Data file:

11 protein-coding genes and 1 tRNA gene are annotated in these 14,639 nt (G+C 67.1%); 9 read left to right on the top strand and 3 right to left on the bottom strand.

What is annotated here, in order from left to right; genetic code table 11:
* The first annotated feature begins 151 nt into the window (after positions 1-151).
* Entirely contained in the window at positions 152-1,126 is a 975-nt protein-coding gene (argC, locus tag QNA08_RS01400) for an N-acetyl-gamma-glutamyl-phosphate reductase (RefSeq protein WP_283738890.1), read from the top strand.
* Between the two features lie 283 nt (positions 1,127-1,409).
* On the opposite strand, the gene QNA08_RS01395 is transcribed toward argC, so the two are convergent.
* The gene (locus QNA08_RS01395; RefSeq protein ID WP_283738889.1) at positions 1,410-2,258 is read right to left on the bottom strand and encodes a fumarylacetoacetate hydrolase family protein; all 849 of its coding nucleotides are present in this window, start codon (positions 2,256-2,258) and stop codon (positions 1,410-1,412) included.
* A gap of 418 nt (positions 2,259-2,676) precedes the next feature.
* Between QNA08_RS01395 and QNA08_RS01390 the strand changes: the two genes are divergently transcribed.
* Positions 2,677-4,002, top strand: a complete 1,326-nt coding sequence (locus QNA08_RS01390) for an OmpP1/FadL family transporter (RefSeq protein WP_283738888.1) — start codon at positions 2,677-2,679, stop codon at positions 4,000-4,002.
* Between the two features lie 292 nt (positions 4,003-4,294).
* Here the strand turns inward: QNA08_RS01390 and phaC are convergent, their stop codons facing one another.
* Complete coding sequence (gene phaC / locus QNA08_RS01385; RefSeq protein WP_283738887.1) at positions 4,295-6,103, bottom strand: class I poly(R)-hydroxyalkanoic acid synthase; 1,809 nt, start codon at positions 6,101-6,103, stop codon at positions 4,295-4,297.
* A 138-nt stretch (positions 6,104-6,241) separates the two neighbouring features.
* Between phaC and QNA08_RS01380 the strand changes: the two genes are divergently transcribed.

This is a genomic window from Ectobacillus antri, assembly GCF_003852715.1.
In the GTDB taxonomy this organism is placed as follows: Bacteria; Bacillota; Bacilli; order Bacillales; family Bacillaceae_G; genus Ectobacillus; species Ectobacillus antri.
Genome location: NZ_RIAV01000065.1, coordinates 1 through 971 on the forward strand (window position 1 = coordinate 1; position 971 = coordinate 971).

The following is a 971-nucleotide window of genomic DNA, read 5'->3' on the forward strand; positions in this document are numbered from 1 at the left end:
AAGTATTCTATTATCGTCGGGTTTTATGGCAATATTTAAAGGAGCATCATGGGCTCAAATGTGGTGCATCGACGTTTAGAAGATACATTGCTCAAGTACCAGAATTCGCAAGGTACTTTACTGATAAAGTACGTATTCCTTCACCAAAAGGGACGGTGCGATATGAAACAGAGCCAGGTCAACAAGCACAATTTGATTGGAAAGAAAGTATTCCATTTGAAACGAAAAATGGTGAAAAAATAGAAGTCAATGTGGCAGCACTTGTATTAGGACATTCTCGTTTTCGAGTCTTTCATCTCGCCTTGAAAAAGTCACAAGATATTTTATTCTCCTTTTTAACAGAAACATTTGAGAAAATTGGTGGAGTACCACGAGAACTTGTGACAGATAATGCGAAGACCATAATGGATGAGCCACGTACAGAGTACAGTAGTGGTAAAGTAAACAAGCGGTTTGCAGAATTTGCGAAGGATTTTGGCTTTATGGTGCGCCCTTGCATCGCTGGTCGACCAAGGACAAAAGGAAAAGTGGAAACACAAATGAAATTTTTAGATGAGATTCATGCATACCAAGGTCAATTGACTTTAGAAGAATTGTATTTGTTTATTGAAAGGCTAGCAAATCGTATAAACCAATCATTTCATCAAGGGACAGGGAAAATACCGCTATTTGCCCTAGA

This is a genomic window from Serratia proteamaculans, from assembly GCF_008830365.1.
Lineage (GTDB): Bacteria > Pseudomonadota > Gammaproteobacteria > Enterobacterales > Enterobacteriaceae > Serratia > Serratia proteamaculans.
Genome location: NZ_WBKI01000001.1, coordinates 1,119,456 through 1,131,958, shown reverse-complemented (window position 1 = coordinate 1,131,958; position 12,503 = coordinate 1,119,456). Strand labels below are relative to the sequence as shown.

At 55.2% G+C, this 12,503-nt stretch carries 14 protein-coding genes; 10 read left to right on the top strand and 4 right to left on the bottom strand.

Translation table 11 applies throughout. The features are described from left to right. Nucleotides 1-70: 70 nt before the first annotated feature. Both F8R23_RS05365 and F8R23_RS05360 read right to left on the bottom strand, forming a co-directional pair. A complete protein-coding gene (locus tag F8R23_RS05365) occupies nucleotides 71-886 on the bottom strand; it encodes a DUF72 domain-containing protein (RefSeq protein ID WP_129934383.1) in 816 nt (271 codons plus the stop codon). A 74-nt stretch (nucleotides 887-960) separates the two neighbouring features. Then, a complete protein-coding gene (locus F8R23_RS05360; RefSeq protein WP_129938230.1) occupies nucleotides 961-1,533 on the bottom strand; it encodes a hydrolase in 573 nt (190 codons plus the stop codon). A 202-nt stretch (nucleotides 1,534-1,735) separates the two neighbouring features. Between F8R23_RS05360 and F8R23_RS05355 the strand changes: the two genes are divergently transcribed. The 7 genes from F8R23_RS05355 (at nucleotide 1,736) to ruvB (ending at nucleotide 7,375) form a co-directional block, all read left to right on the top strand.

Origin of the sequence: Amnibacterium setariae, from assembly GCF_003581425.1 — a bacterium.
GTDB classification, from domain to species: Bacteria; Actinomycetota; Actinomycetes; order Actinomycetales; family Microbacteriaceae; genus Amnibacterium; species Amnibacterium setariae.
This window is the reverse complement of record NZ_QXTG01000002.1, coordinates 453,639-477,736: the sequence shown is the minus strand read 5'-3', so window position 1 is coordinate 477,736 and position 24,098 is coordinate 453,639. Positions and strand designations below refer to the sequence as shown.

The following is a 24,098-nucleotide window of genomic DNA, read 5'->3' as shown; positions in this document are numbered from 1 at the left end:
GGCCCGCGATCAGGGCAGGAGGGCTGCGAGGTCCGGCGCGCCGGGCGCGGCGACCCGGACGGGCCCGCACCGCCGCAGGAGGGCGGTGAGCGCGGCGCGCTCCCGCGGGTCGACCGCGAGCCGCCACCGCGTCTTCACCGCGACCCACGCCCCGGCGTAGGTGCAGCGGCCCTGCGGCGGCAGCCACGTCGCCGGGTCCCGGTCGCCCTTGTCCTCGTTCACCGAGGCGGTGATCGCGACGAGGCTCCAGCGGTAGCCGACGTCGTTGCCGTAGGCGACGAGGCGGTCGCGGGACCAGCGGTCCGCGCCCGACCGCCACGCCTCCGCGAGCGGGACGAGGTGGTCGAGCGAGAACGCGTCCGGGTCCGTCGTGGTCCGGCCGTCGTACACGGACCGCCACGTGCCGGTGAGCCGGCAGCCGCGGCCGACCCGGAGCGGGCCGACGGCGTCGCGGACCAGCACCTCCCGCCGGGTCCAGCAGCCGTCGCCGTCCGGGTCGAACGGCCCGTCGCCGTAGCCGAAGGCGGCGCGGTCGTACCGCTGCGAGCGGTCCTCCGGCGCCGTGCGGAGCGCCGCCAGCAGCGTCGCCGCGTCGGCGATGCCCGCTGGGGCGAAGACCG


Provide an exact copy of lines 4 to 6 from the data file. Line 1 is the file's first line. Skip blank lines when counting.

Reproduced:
* Entirely contained in the window at positions 152-1,126 is a 975-nt protein-coding gene (argC, locus tag QNA08_RS01400) for an N-acetyl-gamma-glutamyl-phosphate reductase (RefSeq protein WP_283738890.1), read from the top strand.
* Between the two features lie 283 nt (positions 1,127-1,409).
* On the opposite strand, the gene QNA08_RS01395 is transcribed toward argC, so the two are convergent.